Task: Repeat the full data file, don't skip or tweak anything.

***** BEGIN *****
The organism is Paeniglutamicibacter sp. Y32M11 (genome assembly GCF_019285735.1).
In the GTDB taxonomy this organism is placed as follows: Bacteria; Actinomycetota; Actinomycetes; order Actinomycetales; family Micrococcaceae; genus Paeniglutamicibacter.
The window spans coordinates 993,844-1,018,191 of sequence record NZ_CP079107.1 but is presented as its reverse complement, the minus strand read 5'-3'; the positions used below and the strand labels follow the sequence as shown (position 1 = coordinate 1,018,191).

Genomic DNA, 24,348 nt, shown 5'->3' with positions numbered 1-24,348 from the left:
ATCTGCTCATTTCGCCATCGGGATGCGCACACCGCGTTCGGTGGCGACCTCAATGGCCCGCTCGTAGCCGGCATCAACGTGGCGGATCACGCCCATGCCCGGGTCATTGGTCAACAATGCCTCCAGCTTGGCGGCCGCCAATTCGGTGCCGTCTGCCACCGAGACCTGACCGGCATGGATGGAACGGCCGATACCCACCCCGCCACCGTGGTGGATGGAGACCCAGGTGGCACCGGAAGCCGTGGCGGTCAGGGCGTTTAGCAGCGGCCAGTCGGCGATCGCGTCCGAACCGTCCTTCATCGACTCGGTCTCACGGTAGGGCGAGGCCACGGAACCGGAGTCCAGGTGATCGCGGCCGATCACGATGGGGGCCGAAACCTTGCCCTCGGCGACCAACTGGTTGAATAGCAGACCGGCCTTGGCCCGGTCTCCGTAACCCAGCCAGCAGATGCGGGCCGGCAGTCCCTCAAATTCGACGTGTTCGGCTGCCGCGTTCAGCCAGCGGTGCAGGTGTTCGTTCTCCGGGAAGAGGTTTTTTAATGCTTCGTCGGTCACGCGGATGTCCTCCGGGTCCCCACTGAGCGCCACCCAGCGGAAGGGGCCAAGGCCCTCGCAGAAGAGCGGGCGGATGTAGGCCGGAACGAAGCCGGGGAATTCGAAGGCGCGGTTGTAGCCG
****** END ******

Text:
The organism is Paeniglutamicibacter sp. Y32M11 (genome assembly GCF_019285735.1).
In the GTDB taxonomy this organism is placed as follows: Bacteria; Actinomycetota; Actinomycetes; order Actinomycetales; family Micrococcaceae; genus Paeniglutamicibacter.
The window spans coordinates 993,844-1,018,191 of sequence record NZ_CP079107.1 but is presented as its reverse complement, the minus strand read 5'-3'; the positions used below and the strand labels follow the sequence as shown (position 1 = coordinate 1,018,191).

Genomic DNA, 24,348 nt, shown 5'->3' with positions numbered 1-24,348 from the left:
ATCTGCTCATTTCGCCATCGGGATGCGCACACCGCGTTCGGTGGCGACCTCAATGGCCCGCTCGTAGCCGGCATCAACGTGGCGGATCACGCCCATGCCCGGGTCATTGGTCAACAATGCCTCCAGCTTGGCGGCCGCCAATTCGGTGCCGTCTGCCACCGAGACCTGACCGGCATGGATGGAACGGCCGATACCCACCCCGCCACCGTGGTGGATGGAGACCCAGGTGGCACCGGAAGCCGTGGCGGTCAGGGCGTTTAGCAGCGGCCAGTCGGCGATCGCGTCCGAACCGTCCTTCATCGACTCGGTCTCACGGTAGGGCGAGGCCACGGAACCGGAGTCCAGGTGATCGCGGCCGATCACGATGGGGGCCGAAACCTTGCCCTCGGCGACCAACTGGTTGAATAGCAGACCGGCCTTGGCCCGGTCTCCGTAACCCAGCCAGCAGATGCGGGCCGGCAGTCCCTCAAATTCGACGTGTTCGGCTGCCGCGTTCAGCCAGCGGTGCAGGTGTTCGTTCTCCGGGAAGAGGTTTTTTAATGCTTCGTCGGTCACGCGGATGTCCTCCGGGTCCCCACTGAGCGCCACCCAGCGGAAGGGGCCAAGGCCCTCGCAGAAGAGCGGGCGGATGTAGGCCGGAACGAAGCCGGGGAATTCGAAGGCGCGGTTGTAGCCG